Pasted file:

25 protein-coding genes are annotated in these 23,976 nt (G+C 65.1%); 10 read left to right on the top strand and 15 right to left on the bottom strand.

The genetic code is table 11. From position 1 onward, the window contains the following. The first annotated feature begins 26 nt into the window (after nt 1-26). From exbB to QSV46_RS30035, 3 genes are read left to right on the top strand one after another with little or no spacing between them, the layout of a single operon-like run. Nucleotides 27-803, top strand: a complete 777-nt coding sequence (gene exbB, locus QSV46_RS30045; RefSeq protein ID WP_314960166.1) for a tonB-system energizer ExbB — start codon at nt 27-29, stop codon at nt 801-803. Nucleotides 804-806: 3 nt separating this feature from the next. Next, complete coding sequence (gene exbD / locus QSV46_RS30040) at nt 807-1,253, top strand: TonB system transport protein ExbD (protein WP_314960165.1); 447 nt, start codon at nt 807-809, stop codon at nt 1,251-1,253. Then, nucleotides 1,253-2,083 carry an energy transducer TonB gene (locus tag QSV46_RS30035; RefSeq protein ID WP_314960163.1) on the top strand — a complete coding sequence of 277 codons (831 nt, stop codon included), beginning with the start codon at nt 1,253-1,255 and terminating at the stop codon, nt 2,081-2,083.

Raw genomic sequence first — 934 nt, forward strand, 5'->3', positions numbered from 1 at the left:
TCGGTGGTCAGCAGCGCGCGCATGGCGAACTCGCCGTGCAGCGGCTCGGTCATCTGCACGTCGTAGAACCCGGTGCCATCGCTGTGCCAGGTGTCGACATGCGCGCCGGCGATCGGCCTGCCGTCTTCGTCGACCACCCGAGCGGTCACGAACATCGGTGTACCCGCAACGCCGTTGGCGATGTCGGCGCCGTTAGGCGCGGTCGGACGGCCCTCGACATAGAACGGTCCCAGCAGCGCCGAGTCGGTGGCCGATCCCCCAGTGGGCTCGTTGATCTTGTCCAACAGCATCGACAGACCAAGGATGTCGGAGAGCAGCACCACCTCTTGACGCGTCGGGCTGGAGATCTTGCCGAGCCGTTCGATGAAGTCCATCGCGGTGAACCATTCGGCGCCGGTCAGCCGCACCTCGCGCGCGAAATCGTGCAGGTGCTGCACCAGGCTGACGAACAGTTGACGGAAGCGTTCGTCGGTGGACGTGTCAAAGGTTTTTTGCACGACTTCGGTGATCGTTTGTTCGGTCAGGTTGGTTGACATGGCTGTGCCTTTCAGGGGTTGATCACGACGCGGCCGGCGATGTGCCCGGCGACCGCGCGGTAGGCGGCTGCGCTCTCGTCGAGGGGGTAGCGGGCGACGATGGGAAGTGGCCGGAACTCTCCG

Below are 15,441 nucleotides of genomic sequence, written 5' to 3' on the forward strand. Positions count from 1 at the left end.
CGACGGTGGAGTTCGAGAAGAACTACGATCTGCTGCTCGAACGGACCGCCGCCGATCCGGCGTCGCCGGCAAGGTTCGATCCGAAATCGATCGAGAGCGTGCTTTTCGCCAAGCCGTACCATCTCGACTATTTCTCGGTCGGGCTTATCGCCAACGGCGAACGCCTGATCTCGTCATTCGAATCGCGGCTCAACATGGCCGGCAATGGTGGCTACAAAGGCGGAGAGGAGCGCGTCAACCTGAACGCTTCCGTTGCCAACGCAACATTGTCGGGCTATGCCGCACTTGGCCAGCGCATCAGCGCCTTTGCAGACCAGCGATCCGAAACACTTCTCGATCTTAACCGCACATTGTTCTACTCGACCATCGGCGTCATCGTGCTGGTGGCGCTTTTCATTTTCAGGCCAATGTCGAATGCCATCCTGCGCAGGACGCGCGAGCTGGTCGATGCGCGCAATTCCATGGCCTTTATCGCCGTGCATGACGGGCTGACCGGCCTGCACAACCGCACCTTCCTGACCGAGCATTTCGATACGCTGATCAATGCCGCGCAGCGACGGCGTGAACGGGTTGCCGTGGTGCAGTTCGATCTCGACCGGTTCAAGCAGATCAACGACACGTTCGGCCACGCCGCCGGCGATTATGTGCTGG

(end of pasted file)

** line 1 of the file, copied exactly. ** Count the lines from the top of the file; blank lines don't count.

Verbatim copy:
25 protein-coding genes are annotated in these 23,976 nt (G+C 65.1%); 10 read left to right on the top strand and 15 right to left on the bottom strand.